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- Moving out
Apostolic Pentecostal Church calls press conference at City Hall to urge mayor to re-open closed homeless shelter
By Jim Hagerty
Members of a Rockford church who claim they were unjustly forced to shut down a homeless shelter have called a press conference to deliver a petition to Rockford Mayor Larry Morrissey (I) at City Hall at 11 a.m., Monday, March 31, urging him to re-open the facility.
According to members of Apostolic Pentecostals of Rockford, 840 Mattis Ave., Rockford, the city forced the church to shut down the shelter, denying dozens of homeless residents a haven from brutal winter weather.
The petition, organized by Faithful America (faithfulamerica.org), reads as follows:
“Forcing the Apostolic Pentecostal Church to close its doors to the homeless puts lives at risk. Please direct city officials to work with the church to find a way to reopen at night instead of threatening legal action.”
City officials say the church was warned that the facility did not comply with safety requirements to be used as a homeless shelter and it would need to obtain a special-use permit to operate as such.
Leaders say the city began working with the church beginning in late January, when the Rockford Fire Department first learned the building was housing the homeless. According to the city, church members were transporting individuals from the warming center inside the Winnebago County Justice Center, feeding them a meal and allowing them to sleep in pews and on floors.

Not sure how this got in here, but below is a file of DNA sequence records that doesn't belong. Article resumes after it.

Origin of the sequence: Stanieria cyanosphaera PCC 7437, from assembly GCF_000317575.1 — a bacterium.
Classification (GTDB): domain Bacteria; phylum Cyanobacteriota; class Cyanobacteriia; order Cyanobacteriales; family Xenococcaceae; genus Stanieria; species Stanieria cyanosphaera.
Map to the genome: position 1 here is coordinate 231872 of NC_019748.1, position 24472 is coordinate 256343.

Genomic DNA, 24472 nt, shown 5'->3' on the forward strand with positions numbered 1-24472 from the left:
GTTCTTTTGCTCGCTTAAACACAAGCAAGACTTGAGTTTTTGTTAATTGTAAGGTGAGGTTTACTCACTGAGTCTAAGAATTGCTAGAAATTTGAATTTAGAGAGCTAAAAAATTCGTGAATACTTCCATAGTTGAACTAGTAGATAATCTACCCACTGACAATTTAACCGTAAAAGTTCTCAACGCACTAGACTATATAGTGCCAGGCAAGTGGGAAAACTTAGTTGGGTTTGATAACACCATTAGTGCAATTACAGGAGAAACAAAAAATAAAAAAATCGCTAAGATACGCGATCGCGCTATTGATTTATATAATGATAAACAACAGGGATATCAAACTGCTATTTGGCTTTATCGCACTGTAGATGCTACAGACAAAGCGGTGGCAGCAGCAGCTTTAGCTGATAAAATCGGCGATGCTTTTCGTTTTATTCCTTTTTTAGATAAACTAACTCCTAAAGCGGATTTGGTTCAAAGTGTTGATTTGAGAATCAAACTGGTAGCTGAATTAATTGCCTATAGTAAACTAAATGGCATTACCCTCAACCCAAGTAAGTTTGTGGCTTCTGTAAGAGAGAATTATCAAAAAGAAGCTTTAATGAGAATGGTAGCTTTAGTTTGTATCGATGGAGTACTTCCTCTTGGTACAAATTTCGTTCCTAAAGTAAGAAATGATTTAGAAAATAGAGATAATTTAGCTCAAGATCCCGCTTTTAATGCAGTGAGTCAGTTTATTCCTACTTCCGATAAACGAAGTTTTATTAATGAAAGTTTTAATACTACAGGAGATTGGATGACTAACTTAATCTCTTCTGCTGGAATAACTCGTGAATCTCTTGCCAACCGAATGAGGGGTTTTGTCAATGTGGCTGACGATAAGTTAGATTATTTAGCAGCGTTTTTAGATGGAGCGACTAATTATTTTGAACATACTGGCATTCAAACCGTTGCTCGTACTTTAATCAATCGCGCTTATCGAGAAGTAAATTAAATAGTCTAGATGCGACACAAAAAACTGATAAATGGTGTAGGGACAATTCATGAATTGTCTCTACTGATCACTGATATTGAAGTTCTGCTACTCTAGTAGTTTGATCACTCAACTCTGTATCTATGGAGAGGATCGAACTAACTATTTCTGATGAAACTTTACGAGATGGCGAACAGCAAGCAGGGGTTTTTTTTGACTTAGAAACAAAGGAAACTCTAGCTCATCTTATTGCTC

After six weeks of discussions with the city, the church was asked to stop allowing overnight services.
The case became public the weekend of March 22-23, when it was featured in a story by WIFR-TV, one Morrissey said sent an incorrect message that the city does not support the homeless community.
“Apostolic Pentecostal Church of Rockford had numerous discussions with the city about the shelter and, as we know, for a church to operate a homeless shelter they must do so under a special-use permit,” Morrissey said before the Rockford City Council began its Monday, March 24, meeting.
According to the city, the church, pastored by Dave Frederick, applied for a special-use permit, but did not meet the requirements under local ordinances.
“City staff worked closely with the church ministry to guide them in the process of applying for the needed permits,” Community and Economic Development Department Head Todd Cagnoni said. “The church’s good intentions and the severe winter our homeless population suffered through over the past three months was taken into consideration as we worked through the ordinance requirements and attempted to coach them towards compliance.”
After the permit was denied, the city’s Human Services Department, Rockford/Boone/Winnebago Continuum of Care and the Rockford Rescue Mission evaluated needs of several individuals who were utilizing the shelter and arranged for many of them to seek services through the mission, the city stated in a release.
Posted March 28, 2014